Throughout the first decade of the new millennium, few players were as popular as Chris Ferguson, also known as “Jesus.” He was the 2000 World Series of Poker Main Event champ, beloved by fans, and a top dog for one of online poker’s biggest sites, Full Tilt Poker.
On Black Friday, April 15, 2011, it all came crashing down. Chris Ferguson went from poker messiah to poker pariah in a split second. For the next five years, he didn’t show his face in a poker tournament, and finally reemerged in 2016 at the WSOP, not to a welcome from all by any means, either.
But in 2017, Jesus returned the game in a big, big way.
Destroying the WSOP
Ferguson’s tournament playing experience since returning to the game has been limited to the WSOP. After winning $253,519 in 2016, which marked his return to the game world, he’d won $436,344 in 2017 as of December 1.
That included an impressive 17 cashes in this past summer’s WSOP, with a high of $151,700 for finishing runner-up to Mike Wattel in Event #72: $10,000 Seven Card Stud Championship for $151,700. He also won $150,929 for placing fourth in Event #51: $10,000 Pot-Limit Omaha Hi/Lo Championship.
Jesus’ performance gave him the Player of the Year (POY) lead headed into the 2017 WSOP Europe and awarded him a free seat into that stop’s €10,000 Main Event.
While at the WSOP Europe, Ferguson began to pull away from the pack with six more cashes. While others were mathematically alive, Ferguson essentially locked up POY honors after winning the WSOPE Event #7: €1,650 Pot-Limit Omaha Hi-Lo 8 or Better for $45,677 and his sixth bracelet, the first since 2003.
“I feel great,” said Ferguson, who is also a three-time WSOP Circuit ring winner. “It’s kind of surreal because I wasn’t expecting to win this bracelet at all. I was just trying to sneak in, just trying to advance a little bit. And it just kind of happened. It’s the best way.”
By capturing his sixth bracelet, Chris Ferguson joined the ranks of Jay Heimowitz, Ted Forrest, Layne Flack, Jeff Lisandro, T.J. Cloutier, and Daniel Negreanu as six-time bracelet winners.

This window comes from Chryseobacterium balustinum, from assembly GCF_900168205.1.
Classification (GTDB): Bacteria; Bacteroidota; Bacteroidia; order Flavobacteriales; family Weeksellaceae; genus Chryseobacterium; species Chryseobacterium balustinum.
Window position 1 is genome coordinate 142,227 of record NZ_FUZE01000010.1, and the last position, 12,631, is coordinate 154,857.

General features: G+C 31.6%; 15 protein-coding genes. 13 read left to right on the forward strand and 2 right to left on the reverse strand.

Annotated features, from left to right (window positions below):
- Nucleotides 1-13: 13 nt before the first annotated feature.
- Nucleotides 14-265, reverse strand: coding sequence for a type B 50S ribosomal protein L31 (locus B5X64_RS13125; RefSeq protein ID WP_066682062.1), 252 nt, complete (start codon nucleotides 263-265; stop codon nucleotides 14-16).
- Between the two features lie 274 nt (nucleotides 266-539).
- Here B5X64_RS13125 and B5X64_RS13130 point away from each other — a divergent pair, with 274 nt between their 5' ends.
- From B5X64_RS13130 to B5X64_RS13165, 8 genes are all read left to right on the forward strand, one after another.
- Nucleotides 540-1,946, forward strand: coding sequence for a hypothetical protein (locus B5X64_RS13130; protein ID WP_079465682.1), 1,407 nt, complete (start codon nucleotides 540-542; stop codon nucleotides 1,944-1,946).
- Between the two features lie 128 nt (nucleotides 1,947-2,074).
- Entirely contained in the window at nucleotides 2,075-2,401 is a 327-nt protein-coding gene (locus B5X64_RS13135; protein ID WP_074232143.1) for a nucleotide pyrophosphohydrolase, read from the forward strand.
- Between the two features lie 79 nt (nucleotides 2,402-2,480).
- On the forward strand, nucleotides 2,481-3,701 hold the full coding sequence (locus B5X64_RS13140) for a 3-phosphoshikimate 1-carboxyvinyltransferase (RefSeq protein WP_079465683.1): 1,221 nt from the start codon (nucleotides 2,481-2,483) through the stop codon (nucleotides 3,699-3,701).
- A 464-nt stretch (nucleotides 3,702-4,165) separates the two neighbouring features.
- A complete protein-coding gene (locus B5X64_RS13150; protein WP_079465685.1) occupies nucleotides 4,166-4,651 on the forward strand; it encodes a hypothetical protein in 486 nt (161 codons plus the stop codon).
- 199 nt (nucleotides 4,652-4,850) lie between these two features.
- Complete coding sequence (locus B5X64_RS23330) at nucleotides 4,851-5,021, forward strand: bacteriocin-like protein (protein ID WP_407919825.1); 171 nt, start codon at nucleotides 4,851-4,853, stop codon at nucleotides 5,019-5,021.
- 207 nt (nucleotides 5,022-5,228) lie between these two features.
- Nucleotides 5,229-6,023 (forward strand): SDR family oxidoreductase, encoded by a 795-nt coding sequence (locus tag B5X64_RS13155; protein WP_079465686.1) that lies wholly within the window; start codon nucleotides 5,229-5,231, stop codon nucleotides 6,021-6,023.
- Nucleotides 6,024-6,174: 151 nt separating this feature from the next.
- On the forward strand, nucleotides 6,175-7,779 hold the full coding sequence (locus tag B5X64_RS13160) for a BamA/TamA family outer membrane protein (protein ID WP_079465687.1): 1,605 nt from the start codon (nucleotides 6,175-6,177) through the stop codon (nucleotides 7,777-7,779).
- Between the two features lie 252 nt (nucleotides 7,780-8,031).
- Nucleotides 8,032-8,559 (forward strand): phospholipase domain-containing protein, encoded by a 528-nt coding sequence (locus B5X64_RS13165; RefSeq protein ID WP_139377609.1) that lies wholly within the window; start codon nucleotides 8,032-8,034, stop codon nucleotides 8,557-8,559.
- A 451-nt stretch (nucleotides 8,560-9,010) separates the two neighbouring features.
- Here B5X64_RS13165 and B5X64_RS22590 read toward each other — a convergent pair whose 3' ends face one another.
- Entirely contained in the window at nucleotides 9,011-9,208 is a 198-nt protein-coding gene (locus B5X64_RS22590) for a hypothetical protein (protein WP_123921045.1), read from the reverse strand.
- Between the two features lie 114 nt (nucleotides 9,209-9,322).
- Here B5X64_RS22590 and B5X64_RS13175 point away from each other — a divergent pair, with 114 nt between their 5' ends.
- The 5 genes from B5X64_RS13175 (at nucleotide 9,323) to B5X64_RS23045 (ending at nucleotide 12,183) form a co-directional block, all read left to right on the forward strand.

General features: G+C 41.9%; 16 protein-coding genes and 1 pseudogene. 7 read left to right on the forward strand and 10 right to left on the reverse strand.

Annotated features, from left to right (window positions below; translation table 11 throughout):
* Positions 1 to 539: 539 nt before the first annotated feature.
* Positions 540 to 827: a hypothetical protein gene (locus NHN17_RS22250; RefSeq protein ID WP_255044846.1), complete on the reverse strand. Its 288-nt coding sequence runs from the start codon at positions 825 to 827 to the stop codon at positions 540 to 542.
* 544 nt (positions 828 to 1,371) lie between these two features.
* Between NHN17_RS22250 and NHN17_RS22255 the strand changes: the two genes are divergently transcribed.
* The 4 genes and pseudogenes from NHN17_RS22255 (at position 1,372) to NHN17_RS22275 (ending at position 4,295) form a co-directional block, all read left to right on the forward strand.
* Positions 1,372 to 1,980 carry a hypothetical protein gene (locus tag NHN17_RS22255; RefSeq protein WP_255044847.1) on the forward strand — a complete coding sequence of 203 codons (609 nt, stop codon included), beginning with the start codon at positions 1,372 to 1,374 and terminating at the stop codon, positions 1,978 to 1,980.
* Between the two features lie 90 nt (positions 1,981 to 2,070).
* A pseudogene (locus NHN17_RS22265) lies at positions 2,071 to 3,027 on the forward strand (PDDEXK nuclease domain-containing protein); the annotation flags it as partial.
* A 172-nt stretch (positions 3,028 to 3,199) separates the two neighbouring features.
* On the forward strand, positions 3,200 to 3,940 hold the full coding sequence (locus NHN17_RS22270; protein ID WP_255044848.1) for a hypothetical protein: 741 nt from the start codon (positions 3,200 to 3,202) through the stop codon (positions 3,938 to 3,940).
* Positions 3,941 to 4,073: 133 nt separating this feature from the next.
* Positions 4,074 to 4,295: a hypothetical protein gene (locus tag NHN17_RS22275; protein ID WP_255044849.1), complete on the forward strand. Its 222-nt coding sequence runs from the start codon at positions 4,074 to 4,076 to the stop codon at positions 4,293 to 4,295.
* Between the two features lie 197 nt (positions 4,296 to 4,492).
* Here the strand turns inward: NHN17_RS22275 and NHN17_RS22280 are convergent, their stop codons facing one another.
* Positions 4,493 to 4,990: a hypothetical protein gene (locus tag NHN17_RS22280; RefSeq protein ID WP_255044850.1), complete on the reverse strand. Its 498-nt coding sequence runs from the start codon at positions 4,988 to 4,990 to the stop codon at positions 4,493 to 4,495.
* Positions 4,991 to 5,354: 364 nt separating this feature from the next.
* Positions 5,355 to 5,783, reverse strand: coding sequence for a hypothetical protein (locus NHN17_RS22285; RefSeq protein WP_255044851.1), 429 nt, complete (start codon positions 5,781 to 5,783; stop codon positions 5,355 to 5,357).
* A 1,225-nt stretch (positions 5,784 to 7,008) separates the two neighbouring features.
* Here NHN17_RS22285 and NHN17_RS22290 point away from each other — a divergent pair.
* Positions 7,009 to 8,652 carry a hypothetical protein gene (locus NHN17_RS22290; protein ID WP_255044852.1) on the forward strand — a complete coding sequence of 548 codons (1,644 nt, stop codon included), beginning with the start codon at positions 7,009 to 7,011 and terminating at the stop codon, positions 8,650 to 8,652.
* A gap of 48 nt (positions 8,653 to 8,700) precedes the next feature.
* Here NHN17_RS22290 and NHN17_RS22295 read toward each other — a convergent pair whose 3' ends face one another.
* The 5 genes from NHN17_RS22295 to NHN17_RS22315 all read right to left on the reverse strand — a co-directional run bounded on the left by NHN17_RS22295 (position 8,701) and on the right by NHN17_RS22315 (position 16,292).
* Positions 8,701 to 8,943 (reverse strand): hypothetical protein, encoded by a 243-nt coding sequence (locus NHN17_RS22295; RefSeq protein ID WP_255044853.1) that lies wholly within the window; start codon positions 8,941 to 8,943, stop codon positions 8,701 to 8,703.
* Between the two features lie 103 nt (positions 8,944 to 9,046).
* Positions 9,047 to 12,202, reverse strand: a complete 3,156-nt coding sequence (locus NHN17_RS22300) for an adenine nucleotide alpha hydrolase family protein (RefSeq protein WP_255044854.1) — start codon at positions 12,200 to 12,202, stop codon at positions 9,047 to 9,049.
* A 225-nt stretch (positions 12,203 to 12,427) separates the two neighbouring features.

“I just cleared my mind,” Ferguson said of being away from the game. “For five years I hadn’t really thought about poker. I didn’t really miss poker. It had been a big part of my life.
I had actually been planning to take a break from poker, and it turned out to be bigger than I expected. I’ve always found that when I take a break from something, and you come back to it, you come back to it with a fresh perspective, and often you’ll do better,” Jesus added.
Reaction to Chris Ferguson’s great year were mixed. Those in the know, mainly those online players affected by Full Tilt Poker’s collapse, continue to harbor harsh feelings towards the ex-exec. That will likely never change. However, there were others, fans from his TV heyday and players who never played online, who have been more forgiving.
The schism also exists among the big names in poker. Negreanu continues to criticize Ferguson, insisting that he needs to address what happened with Full Tilt and ask for absolution. On the other hand, Phil Hellmuth Jr. is all about letting bygones be bygones, and even snapped a photo with Ferguson after he won his latest bracelet.
From hero to villain, from white hat to black, Chris Ferguson will always be stained by Black Friday. But in poker, they say the results speak for themselves, and in that regard, 2017 showed that he’s still a truly formidable player.